- Which event categories (Write, Delete, Action) should be sent. The meaning of "category" in Log Profiles and Activity Log events is different. In the Log Profile, "Category" represents the operation type (Write, Delete, Action). In an Activity Log event, the "category" property represents the source or type of event (for example, Administration, ServiceHealth, Alert, and more).
- Which regions (locations) should be exported. Make sure to include "global," as many events in the Activity Log are global events.
- How long the Activity Log should be retained in a Storage Account.
- A retention of zero days means logs are kept forever. Otherwise, the value can be any number of days between 1 and 2147483647.
- If retention policies are set but storing logs in a Storage Account is disabled (for example, if only Event Hubs or Log Analytics options are selected), the retention policies have no effect.
- Retention policies are applied per-day, so at the end of a day (UTC), logs from the day that is now beyond the retention policy are deleted. For example, if you had a retention policy of one day, at the beginning of the day today the logs from the day before yesterday would be deleted. The delete process begins at midnight UTC, but note that it can take up to 24 hours for the logs to be deleted from your storage account.
You can use a storage account or event hub namespace that is not in the same subscription as the one emitting logs. The user who configures the setting must have the appropriate RBAC access to both subscriptions.
You cannot currently archive data to a storage account that behind a secured virtual network.
These settings can be configured via the “Export” option in the Activity Log blade in the portal. They can also be configured programmatically using the Azure Monitor REST API, PowerShell cmdlets, or CLI. A subscription can only have one log profile.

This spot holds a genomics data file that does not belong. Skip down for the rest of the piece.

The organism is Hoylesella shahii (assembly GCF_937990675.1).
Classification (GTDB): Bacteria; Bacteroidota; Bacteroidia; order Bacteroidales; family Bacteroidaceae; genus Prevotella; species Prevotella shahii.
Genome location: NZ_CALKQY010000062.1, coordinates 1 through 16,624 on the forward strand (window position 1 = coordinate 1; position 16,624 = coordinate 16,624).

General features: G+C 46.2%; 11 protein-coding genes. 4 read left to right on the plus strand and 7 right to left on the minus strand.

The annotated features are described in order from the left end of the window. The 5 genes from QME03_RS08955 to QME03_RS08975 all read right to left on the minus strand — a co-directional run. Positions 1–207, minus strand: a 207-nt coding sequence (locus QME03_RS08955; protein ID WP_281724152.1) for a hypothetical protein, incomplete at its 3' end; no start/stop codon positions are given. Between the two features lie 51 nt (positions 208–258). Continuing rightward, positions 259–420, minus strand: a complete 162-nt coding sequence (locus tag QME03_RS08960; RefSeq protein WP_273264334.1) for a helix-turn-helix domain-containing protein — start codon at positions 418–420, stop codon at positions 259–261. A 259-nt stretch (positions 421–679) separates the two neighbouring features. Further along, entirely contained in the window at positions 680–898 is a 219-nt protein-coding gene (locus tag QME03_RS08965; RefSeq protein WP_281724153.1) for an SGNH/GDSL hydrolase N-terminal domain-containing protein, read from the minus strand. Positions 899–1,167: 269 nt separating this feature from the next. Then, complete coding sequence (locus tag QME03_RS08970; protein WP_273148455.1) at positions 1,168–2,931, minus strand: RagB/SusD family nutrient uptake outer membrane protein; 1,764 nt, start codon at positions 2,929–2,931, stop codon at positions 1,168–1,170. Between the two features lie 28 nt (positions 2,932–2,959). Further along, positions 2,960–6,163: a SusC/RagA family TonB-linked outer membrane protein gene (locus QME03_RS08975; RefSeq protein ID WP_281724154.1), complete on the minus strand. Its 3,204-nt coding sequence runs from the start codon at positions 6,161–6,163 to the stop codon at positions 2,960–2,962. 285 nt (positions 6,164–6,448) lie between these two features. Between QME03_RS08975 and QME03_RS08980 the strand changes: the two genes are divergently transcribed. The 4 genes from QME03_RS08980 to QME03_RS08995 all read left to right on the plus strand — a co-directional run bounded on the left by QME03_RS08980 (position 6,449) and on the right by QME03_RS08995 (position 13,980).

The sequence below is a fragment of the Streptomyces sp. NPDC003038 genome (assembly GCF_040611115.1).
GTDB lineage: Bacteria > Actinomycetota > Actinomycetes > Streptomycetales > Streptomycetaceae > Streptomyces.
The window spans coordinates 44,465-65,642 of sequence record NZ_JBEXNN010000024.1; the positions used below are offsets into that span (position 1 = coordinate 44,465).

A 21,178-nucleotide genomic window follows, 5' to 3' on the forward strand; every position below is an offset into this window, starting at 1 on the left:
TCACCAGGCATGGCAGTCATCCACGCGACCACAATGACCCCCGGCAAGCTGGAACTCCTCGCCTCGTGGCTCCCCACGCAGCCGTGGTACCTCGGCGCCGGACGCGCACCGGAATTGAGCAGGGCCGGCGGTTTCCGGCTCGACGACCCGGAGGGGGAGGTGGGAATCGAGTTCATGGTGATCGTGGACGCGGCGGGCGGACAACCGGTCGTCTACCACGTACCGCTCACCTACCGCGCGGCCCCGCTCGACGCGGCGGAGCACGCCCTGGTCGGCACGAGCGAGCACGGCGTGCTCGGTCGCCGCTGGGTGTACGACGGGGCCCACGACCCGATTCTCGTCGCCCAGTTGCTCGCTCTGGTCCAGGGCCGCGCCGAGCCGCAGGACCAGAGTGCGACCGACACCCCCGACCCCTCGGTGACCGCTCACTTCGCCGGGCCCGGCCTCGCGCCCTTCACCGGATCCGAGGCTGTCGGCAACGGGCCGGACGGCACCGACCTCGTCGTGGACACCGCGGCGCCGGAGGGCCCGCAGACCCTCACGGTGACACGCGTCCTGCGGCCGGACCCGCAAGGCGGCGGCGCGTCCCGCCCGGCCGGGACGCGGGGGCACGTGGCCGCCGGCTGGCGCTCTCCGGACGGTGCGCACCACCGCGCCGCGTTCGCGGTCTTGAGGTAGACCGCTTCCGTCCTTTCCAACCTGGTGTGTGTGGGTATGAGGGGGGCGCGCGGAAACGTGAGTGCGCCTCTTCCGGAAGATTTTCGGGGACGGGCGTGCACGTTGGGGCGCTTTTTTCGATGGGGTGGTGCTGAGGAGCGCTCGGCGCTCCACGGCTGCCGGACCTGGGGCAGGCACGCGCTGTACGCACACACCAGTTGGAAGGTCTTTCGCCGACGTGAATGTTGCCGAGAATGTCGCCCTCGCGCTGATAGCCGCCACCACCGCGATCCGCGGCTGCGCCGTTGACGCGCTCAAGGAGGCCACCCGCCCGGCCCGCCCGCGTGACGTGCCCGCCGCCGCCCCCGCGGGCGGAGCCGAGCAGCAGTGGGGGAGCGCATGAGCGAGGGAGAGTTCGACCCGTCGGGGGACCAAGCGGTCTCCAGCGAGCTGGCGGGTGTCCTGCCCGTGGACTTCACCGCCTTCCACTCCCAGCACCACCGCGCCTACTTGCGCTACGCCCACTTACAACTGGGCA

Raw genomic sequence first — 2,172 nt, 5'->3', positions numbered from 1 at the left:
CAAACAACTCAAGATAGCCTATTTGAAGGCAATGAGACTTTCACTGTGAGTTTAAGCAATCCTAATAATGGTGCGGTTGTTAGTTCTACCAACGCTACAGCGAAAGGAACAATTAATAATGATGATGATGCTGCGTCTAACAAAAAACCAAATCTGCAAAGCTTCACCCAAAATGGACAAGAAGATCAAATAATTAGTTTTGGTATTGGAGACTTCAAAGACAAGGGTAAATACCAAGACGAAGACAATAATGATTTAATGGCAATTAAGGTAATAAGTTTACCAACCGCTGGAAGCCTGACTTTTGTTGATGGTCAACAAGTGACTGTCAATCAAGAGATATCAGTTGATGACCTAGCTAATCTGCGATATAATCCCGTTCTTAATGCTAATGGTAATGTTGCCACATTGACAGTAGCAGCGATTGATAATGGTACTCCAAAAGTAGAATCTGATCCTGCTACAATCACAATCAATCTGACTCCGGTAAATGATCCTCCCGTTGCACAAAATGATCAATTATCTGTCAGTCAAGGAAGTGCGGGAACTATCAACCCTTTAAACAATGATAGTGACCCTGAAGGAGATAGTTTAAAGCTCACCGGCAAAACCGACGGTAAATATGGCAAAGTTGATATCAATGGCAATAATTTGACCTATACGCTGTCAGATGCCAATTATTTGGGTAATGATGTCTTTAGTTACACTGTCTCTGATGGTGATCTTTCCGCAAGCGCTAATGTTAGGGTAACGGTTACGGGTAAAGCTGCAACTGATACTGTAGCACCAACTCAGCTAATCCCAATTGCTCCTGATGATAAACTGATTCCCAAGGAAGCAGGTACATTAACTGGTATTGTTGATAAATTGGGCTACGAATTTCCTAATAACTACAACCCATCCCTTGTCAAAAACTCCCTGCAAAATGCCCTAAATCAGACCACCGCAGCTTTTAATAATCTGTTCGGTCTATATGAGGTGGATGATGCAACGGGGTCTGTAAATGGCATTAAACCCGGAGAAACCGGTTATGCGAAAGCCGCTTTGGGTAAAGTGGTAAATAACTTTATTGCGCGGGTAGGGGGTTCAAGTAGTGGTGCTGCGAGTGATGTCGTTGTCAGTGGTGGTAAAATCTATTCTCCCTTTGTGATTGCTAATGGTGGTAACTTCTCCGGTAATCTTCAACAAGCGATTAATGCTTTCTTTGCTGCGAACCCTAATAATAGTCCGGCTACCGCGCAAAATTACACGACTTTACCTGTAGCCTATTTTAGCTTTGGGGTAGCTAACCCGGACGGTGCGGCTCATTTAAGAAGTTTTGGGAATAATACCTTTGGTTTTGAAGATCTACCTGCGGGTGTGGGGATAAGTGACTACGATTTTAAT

Configure log profiles using the Azure portal
You can stream the Activity Log to an Event Hub or store them in a Storage Account by using the “Export” option in the Azure portal.
Navigate to Activity Log using the menu on the left side of the portal.
Click the Export button at the top of the blade.
In the blade that appears, you can select:
- regions for which you would like to export events
- the Storage Account to which you would like to save events
- the number of days you want to retain these events in storage. A setting of 0 days retains the logs forever.
the Service Bus Namespace in which you would like an Event Hub to be created for streaming these events.
- Click Save to save these settings. The settings are immediately be applied to your subscription.
Configure log profiles using the Azure PowerShell Cmdlets
Get existing log profile
Add a log profile
Add-AzureRmLogProfile -Name my_log_profile -StorageAccountId /subscriptions/s1/resourceGroups/myrg1/providers/Microsoft.Storage/storageAccounts/my_storage -serviceBusRuleId /subscriptions/s1/resourceGroups/Default-ServiceBus-EastUS/providers/Microsoft.ServiceBus/namespaces/mytestSB/authorizationrules/RootManageSharedAccessKey -Locations global,westus,eastus -RetentionInDays 90 -Categories Write,Delete,Action
|Name||Yes||Name of your log profile.|
|StorageAccountId||No||Resource ID of the Storage Account to which the Activity Log should be saved.|
|serviceBusRuleId||No||Service Bus Rule ID for the Service Bus namespace you would like to have event hubs created in. Is a string with this format:
|Locations||Yes||Comma-separated list of regions for which you would like to collect Activity Log events.|
|RetentionInDays||Yes||Number of days for which events should be retained, between 1 and 2147483647. A value of zero stores the logs indefinitely (forever).|
|Categories||No||Comma-separated list of event categories that should be collected. Possible values are Write, Delete, and Action.|
Remove a log profile
Remove-AzureRmLogProfile -name my_log_profile
Configure log profiles Using the Azure CLI 2.0
Get existing log profile
az monitor log-profiles list az monitor log-profiles show --name <profile name>
name property should be the name of your log profile.
Add a log profile
az monitor log-profiles create --name <profile name> \ --locations <location1 location2 ...> \ --location <location> \ --categories <category1 category2 ...>
For the full documentation for creating a monitor profile with the CLI, see the CLI command reference
Remove a log profile
az monitor log-profiles delete --name <profile name>